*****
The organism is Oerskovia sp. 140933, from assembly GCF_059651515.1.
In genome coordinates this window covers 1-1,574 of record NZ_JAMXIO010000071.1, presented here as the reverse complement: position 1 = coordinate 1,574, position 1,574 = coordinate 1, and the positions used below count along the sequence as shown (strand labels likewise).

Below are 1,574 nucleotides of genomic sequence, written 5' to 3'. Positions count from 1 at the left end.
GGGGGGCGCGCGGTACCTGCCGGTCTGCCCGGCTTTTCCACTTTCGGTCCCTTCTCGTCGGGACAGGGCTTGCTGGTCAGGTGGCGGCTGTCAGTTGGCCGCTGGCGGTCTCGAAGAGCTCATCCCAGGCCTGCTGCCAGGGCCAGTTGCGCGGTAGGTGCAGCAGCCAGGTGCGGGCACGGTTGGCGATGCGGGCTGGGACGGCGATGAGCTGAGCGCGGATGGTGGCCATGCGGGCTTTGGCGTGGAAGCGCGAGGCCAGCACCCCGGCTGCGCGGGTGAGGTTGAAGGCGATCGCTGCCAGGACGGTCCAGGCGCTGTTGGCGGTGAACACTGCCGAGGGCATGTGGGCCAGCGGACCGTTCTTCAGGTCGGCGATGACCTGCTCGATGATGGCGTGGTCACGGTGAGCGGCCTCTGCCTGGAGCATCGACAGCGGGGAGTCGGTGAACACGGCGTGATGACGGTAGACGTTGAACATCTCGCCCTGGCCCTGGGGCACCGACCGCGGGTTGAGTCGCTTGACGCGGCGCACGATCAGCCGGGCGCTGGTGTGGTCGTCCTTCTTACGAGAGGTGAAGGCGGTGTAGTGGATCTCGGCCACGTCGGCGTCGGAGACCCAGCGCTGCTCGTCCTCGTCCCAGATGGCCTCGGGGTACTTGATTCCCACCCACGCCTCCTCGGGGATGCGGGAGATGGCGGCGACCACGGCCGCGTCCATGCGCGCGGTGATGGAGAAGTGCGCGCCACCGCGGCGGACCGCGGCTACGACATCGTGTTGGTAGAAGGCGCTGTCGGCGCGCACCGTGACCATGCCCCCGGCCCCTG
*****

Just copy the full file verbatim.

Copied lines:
The organism is Oerskovia sp. 140933, from assembly GCF_059651515.1.
In genome coordinates this window covers 1-1,574 of record NZ_JAMXIO010000071.1, presented here as the reverse complement: position 1 = coordinate 1,574, position 1,574 = coordinate 1, and the positions used below count along the sequence as shown (strand labels likewise).

Below are 1,574 nucleotides of genomic sequence, written 5' to 3'. Positions count from 1 at the left end.
GGGGGGCGCGCGGTACCTGCCGGTCTGCCCGGCTTTTCCACTTTCGGTCCCTTCTCGTCGGGACAGGGCTTGCTGGTCAGGTGGCGGCTGTCAGTTGGCCGCTGGCGGTCTCGAAGAGCTCATCCCAGGCCTGCTGCCAGGGCCAGTTGCGCGGTAGGTGCAGCAGCCAGGTGCGGGCACGGTTGGCGATGCGGGCTGGGACGGCGATGAGCTGAGCGCGGATGGTGGCCATGCGGGCTTTGGCGTGGAAGCGCGAGGCCAGCACCCCGGCTGCGCGGGTGAGGTTGAAGGCGATCGCTGCCAGGACGGTCCAGGCGCTGTTGGCGGTGAACACTGCCGAGGGCATGTGGGCCAGCGGACCGTTCTTCAGGTCGGCGATGACCTGCTCGATGATGGCGTGGTCACGGTGAGCGGCCTCTGCCTGGAGCATCGACAGCGGGGAGTCGGTGAACACGGCGTGATGACGGTAGACGTTGAACATCTCGCCCTGGCCCTGGGGCACCGACCGCGGGTTGAGTCGCTTGACGCGGCGCACGATCAGCCGGGCGCTGGTGTGGTCGTCCTTCTTACGAGAGGTGAAGGCGGTGTAGTGGATCTCGGCCACGTCGGCGTCGGAGACCCAGCGCTGCTCGTCCTCGTCCCAGATGGCCTCGGGGTACTTGATTCCCACCCACGCCTCCTCGGGGATGCGGGAGATGGCGGCGACCACGGCCGCGTCCATGCGCGCGGTGATGGAGAAGTGCGCGCCACCGCGGCGGACCGCGGCTACGACATCGTGTTGGTAGAAGGCGCTGTCGGCGCGCACCGTGACCATGCCCCCGGCCCCTG